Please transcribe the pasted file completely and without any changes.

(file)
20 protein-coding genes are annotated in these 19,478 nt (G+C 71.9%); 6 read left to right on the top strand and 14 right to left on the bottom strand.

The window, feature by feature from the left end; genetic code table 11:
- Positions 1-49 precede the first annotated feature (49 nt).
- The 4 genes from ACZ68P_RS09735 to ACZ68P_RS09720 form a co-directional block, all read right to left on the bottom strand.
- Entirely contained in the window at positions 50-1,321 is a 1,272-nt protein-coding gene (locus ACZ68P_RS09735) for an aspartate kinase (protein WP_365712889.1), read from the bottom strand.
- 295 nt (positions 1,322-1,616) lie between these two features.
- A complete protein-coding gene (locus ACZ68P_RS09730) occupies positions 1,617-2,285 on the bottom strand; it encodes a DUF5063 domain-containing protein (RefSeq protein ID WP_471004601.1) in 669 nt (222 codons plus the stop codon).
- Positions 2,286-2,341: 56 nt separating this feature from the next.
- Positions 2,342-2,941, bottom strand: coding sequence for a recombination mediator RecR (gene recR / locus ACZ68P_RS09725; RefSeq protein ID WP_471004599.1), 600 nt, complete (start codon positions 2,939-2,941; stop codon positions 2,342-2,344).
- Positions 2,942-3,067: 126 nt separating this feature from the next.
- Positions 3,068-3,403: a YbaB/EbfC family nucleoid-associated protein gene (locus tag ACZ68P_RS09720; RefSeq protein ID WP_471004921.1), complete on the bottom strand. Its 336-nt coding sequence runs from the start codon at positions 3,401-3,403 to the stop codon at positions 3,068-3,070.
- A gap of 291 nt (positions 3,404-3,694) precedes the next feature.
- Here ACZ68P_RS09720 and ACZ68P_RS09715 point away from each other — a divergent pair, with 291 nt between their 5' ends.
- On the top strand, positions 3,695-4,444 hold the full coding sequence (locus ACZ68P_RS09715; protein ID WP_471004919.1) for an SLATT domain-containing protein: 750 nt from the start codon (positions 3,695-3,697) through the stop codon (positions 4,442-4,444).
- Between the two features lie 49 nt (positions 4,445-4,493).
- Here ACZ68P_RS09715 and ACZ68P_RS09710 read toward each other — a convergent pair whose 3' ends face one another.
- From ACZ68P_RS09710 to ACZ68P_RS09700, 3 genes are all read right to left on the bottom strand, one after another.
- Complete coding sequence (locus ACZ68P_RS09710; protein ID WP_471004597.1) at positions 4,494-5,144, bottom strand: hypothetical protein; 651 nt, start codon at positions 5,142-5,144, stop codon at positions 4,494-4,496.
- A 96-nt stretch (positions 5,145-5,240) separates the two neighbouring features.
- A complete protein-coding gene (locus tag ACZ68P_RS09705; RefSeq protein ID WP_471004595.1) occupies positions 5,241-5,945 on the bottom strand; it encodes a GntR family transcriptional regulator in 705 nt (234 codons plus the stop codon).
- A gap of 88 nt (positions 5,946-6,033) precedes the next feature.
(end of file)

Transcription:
20 protein-coding genes are annotated in these 19,478 nt (G+C 71.9%); 6 read left to right on the top strand and 14 right to left on the bottom strand.

The window, feature by feature from the left end; genetic code table 11:
- Positions 1-49 precede the first annotated feature (49 nt).
- The 4 genes from ACZ68P_RS09735 to ACZ68P_RS09720 form a co-directional block, all read right to left on the bottom strand.
- Entirely contained in the window at positions 50-1,321 is a 1,272-nt protein-coding gene (locus ACZ68P_RS09735) for an aspartate kinase (protein WP_365712889.1), read from the bottom strand.
- 295 nt (positions 1,322-1,616) lie between these two features.
- A complete protein-coding gene (locus ACZ68P_RS09730) occupies positions 1,617-2,285 on the bottom strand; it encodes a DUF5063 domain-containing protein (RefSeq protein ID WP_471004601.1) in 669 nt (222 codons plus the stop codon).
- Positions 2,286-2,341: 56 nt separating this feature from the next.
- Positions 2,342-2,941, bottom strand: coding sequence for a recombination mediator RecR (gene recR / locus ACZ68P_RS09725; RefSeq protein ID WP_471004599.1), 600 nt, complete (start codon positions 2,939-2,941; stop codon positions 2,342-2,344).
- Positions 2,942-3,067: 126 nt separating this feature from the next.
- Positions 3,068-3,403: a YbaB/EbfC family nucleoid-associated protein gene (locus tag ACZ68P_RS09720; RefSeq protein ID WP_471004921.1), complete on the bottom strand. Its 336-nt coding sequence runs from the start codon at positions 3,401-3,403 to the stop codon at positions 3,068-3,070.
- A gap of 291 nt (positions 3,404-3,694) precedes the next feature.
- Here ACZ68P_RS09720 and ACZ68P_RS09715 point away from each other — a divergent pair, with 291 nt between their 5' ends.
- On the top strand, positions 3,695-4,444 hold the full coding sequence (locus ACZ68P_RS09715; protein ID WP_471004919.1) for an SLATT domain-containing protein: 750 nt from the start codon (positions 3,695-3,697) through the stop codon (positions 4,442-4,444).
- Between the two features lie 49 nt (positions 4,445-4,493).
- Here ACZ68P_RS09715 and ACZ68P_RS09710 read toward each other — a convergent pair whose 3' ends face one another.
- From ACZ68P_RS09710 to ACZ68P_RS09700, 3 genes are all read right to left on the bottom strand, one after another.
- Complete coding sequence (locus ACZ68P_RS09710; protein ID WP_471004597.1) at positions 4,494-5,144, bottom strand: hypothetical protein; 651 nt, start codon at positions 5,142-5,144, stop codon at positions 4,494-4,496.
- A 96-nt stretch (positions 5,145-5,240) separates the two neighbouring features.
- A complete protein-coding gene (locus tag ACZ68P_RS09705; RefSeq protein ID WP_471004595.1) occupies positions 5,241-5,945 on the bottom strand; it encodes a GntR family transcriptional regulator in 705 nt (234 codons plus the stop codon).
- A gap of 88 nt (positions 5,946-6,033) precedes the next feature.